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Square bacteria grown in lab for the first time

October 11, 2004 By Carina Dennis This article courtesy of Nature News.

Salt-loving microbe will help study of life in extreme environments.

An unusual, square bacterium that has eluded scientists since its discovery almost 25 years ago has been grown in the lab, by two independent teams. This means researchers can finally investigate the lifestyle and physiology of what is one of the most salt-resistant microbes.

British microbiologist Anthony Walsby first scooped these salty squares out of a hypersaline pond near the Red Sea in 1980. Since then, cultivating "Walsby's square archaeon" in the lab has been a holy grail for microbiologists studying salt-loving (halophilic) bacteria.

The bacteria are around 0.15 micrometres across and have a remarkable shape, forming wafer-thin, regular tiles. "They look like postage stamps," says Henk Bolhuis, of the University of Groningen, the Netherlands, who led one of the groups and has an article in the press with Environmental Microbiology1.

To study a microbe in the lab, it is essential to be able to cultivate a plentiful supply of pure sample; it would be impractical to regularly collect fresh samples from remote locations. But despite numerous attempts, Walsby's archaeon has resisted being cultured.

"The assumption has been that it was ungrowable," says Mike Dyall-Smith, whose team at the University of Melbourne, Australia, is the first to publish a method for cultivation, in the Federation of European Microbiological Societies' Microbiology Letters2.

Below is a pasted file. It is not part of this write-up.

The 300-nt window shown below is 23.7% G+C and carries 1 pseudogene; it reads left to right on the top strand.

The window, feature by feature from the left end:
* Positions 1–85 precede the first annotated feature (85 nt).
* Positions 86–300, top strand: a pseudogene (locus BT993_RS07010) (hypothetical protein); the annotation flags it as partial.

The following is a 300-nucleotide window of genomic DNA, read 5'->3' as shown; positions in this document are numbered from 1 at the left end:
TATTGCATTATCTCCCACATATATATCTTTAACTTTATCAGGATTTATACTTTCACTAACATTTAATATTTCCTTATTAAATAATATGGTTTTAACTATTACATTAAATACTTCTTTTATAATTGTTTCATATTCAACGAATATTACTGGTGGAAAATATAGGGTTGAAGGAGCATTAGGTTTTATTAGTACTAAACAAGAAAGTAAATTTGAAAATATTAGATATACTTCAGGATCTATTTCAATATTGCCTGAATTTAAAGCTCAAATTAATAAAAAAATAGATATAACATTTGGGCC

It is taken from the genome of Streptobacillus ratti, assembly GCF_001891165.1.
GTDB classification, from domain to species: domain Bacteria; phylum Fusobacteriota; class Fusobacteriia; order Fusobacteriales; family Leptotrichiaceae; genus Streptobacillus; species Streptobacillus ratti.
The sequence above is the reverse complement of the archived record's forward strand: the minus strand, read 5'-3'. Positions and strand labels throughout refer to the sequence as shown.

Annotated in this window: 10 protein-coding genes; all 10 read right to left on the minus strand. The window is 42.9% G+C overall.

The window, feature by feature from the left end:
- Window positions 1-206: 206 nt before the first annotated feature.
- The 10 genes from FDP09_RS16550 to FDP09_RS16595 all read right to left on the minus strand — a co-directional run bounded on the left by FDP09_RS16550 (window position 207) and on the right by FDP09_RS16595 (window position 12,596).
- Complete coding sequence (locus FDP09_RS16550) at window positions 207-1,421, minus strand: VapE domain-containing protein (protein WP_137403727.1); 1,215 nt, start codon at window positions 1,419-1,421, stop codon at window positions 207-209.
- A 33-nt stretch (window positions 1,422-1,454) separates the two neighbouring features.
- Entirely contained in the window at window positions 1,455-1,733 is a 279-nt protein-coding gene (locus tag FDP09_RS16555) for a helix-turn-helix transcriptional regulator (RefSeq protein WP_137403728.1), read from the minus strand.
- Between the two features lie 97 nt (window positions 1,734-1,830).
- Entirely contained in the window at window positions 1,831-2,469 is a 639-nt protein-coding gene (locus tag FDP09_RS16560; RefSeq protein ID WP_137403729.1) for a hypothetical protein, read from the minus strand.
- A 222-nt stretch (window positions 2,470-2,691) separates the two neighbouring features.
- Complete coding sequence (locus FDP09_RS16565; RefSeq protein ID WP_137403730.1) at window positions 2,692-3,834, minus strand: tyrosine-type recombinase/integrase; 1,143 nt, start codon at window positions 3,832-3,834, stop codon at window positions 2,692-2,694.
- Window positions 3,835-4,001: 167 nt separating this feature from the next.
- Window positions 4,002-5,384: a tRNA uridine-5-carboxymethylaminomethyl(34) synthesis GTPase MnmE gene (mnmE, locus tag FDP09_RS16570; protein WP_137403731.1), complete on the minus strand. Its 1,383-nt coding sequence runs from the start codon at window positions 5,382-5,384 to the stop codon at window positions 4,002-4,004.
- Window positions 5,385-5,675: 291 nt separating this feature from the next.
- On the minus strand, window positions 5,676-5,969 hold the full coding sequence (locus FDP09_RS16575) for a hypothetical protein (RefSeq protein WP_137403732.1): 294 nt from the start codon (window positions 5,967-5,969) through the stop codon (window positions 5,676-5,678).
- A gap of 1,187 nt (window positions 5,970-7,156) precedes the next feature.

Salty diet

The trick was to recognize that less is more. Both Bolhuis's and Dyall-Smith's groups grew the microbe in very low concentrations of nutrients. In conditions with more nutrients, other species grow faster and swamp the slow-growing squares.

The culture needs to be hypersaline: at least 18% salt, which is roughly the same concentration as soy sauce. And the saltier the sample used to start the culture the better, because this enhances the chance that the square bacteria will have survived in greater numbers than the other microbes have.

The feat also takes plenty of patience. It took Bolhuis's team two-and-a-half years to get a pure culture. This is because the microbes grow extremely slowly, taking 1 to 2 days to double in number. By contrast, the lab workhorse Escherichia coli replicates in just 20 minutes.

Now that microbiologists have cultivated the bacterium, taxonomists can finally get on with the formalities, including giving it an official name. The Dutch group is proposing Haloquadratum walsbyi, in honour of its discoverer. It remains to be determined whether there are multiple species or strains of the microbe.

And for halophile enthusiasts, the result opens the door to exploring supersalty microbe communities. "It's an exciting breakthrough for studying the ecosystem," says Dyall-Smith.

The microbe is also extremely tolerant of magnesium chloride. According to Bolhuis, this makes it a model organism for studying what life might be like in extraterrestrial corners of the solar system, such as the magnesium-rich brines on Jupiter's moons Europa and Ganymede.


  1. Burns D. G., Camakaris H. M., Janssen P. H. & Dyall-Smith M. L. FEMS Microbiology Letters, 238. 469 - 473 (2004).
  2. Bolhuis H., Poele E. M. te & Rodriguez-Valera F. Environmental Microbiology, doi: 10.1111/j.1462-2920.2004.00692 (2004).


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